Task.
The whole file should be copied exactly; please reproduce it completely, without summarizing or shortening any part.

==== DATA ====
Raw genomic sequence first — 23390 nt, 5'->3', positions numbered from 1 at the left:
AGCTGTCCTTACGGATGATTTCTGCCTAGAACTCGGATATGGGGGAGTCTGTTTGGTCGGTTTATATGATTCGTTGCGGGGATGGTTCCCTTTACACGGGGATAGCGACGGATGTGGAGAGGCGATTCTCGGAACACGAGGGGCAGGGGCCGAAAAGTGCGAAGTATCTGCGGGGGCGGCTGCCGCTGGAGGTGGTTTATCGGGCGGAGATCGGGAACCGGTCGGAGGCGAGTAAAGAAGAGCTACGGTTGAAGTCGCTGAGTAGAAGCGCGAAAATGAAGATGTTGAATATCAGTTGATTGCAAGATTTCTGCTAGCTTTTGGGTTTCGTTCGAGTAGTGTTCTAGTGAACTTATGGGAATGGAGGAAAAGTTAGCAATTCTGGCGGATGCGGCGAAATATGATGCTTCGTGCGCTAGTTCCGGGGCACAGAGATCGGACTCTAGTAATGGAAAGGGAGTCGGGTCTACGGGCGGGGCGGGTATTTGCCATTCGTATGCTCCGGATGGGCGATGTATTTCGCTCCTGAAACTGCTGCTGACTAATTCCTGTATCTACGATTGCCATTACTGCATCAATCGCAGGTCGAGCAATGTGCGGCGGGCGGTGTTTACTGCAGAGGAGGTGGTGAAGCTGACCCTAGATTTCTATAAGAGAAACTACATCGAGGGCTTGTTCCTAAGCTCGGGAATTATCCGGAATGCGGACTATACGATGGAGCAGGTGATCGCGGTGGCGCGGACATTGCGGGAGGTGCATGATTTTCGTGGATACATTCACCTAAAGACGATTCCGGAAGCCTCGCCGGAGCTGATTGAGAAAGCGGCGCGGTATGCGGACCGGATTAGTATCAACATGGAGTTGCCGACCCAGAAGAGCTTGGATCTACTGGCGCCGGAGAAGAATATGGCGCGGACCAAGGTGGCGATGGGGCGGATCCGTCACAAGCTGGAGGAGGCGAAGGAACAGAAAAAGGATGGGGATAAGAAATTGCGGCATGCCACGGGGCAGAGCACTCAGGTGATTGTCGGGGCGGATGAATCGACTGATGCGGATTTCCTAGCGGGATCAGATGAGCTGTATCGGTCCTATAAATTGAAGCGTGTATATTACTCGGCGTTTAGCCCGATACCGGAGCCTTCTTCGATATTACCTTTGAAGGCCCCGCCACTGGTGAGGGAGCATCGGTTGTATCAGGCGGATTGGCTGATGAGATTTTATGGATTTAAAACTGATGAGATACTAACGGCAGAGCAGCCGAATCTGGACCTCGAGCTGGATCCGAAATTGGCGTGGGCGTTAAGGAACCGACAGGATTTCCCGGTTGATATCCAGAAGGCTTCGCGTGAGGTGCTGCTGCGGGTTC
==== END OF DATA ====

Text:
Raw genomic sequence first — 23390 nt, 5'->3', positions numbered from 1 at the left:
AGCTGTCCTTACGGATGATTTCTGCCTAGAACTCGGATATGGGGGAGTCTGTTTGGTCGGTTTATATGATTCGTTGCGGGGATGGTTCCCTTTACACGGGGATAGCGACGGATGTGGAGAGGCGATTCTCGGAACACGAGGGGCAGGGGCCGAAAAGTGCGAAGTATCTGCGGGGGCGGCTGCCGCTGGAGGTGGTTTATCGGGCGGAGATCGGGAACCGGTCGGAGGCGAGTAAAGAAGAGCTACGGTTGAAGTCGCTGAGTAGAAGCGCGAAAATGAAGATGTTGAATATCAGTTGATTGCAAGATTTCTGCTAGCTTTTGGGTTTCGTTCGAGTAGTGTTCTAGTGAACTTATGGGAATGGAGGAAAAGTTAGCAATTCTGGCGGATGCGGCGAAATATGATGCTTCGTGCGCTAGTTCCGGGGCACAGAGATCGGACTCTAGTAATGGAAAGGGAGTCGGGTCTACGGGCGGGGCGGGTATTTGCCATTCGTATGCTCCGGATGGGCGATGTATTTCGCTCCTGAAACTGCTGCTGACTAATTCCTGTATCTACGATTGCCATTACTGCATCAATCGCAGGTCGAGCAATGTGCGGCGGGCGGTGTTTACTGCAGAGGAGGTGGTGAAGCTGACCCTAGATTTCTATAAGAGAAACTACATCGAGGGCTTGTTCCTAAGCTCGGGAATTATCCGGAATGCGGACTATACGATGGAGCAGGTGATCGCGGTGGCGCGGACATTGCGGGAGGTGCATGATTTTCGTGGATACATTCACCTAAAGACGATTCCGGAAGCCTCGCCGGAGCTGATTGAGAAAGCGGCGCGGTATGCGGACCGGATTAGTATCAACATGGAGTTGCCGACCCAGAAGAGCTTGGATCTACTGGCGCCGGAGAAGAATATGGCGCGGACCAAGGTGGCGATGGGGCGGATCCGTCACAAGCTGGAGGAGGCGAAGGAACAGAAAAAGGATGGGGATAAGAAATTGCGGCATGCCACGGGGCAGAGCACTCAGGTGATTGTCGGGGCGGATGAATCGACTGATGCGGATTTCCTAGCGGGATCAGATGAGCTGTATCGGTCCTATAAATTGAAGCGTGTATATTACTCGGCGTTTAGCCCGATACCGGAGCCTTCTTCGATATTACCTTTGAAGGCCCCGCCACTGGTGAGGGAGCATCGGTTGTATCAGGCGGATTGGCTGATGAGATTTTATGGATTTAAAACTGATGAGATACTAACGGCAGAGCAGCCGAATCTGGACCTCGAGCTGGATCCGAAATTGGCGTGGGCGTTAAGGAACCGACAGGATTTCCCGGTTGATATCCAGAAGGCTTCGCGTGAGGTGCTGCTGCGGGTTC